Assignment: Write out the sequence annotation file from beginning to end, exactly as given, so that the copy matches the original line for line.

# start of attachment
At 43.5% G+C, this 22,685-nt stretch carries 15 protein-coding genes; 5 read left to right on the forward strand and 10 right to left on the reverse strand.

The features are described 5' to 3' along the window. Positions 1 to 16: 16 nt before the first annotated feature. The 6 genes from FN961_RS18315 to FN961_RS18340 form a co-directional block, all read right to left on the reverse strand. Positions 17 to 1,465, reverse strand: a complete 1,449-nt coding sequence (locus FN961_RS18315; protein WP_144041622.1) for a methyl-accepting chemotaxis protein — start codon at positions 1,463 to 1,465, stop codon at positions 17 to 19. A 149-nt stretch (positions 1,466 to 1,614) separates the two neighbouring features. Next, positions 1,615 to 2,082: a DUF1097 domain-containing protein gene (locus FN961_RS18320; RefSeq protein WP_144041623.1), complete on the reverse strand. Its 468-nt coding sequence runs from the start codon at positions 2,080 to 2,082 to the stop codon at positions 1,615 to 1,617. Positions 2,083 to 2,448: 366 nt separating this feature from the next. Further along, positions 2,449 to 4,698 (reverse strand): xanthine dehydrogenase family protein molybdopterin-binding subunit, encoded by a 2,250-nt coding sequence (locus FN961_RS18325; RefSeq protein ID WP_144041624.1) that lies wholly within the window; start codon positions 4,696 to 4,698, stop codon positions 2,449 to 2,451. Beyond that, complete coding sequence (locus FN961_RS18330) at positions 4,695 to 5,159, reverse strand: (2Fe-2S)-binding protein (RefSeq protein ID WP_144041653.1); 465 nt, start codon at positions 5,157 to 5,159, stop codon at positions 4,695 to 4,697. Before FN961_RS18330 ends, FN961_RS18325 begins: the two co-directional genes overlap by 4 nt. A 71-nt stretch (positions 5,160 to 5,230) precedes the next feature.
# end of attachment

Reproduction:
At 43.5% G+C, this 22,685-nt stretch carries 15 protein-coding genes; 5 read left to right on the forward strand and 10 right to left on the reverse strand.

The features are described 5' to 3' along the window. Positions 1 to 16: 16 nt before the first annotated feature. The 6 genes from FN961_RS18315 to FN961_RS18340 form a co-directional block, all read right to left on the reverse strand. Positions 17 to 1,465, reverse strand: a complete 1,449-nt coding sequence (locus FN961_RS18315; protein WP_144041622.1) for a methyl-accepting chemotaxis protein — start codon at positions 1,463 to 1,465, stop codon at positions 17 to 19. A 149-nt stretch (positions 1,466 to 1,614) separates the two neighbouring features. Next, positions 1,615 to 2,082: a DUF1097 domain-containing protein gene (locus FN961_RS18320; RefSeq protein WP_144041623.1), complete on the reverse strand. Its 468-nt coding sequence runs from the start codon at positions 2,080 to 2,082 to the stop codon at positions 1,615 to 1,617. Positions 2,083 to 2,448: 366 nt separating this feature from the next. Further along, positions 2,449 to 4,698 (reverse strand): xanthine dehydrogenase family protein molybdopterin-binding subunit, encoded by a 2,250-nt coding sequence (locus FN961_RS18325; RefSeq protein ID WP_144041624.1) that lies wholly within the window; start codon positions 4,696 to 4,698, stop codon positions 2,449 to 2,451. Beyond that, complete coding sequence (locus FN961_RS18330) at positions 4,695 to 5,159, reverse strand: (2Fe-2S)-binding protein (RefSeq protein ID WP_144041653.1); 465 nt, start codon at positions 5,157 to 5,159, stop codon at positions 4,695 to 4,697. Before FN961_RS18330 ends, FN961_RS18325 begins: the two co-directional genes overlap by 4 nt. A 71-nt stretch (positions 5,160 to 5,230) precedes the next feature.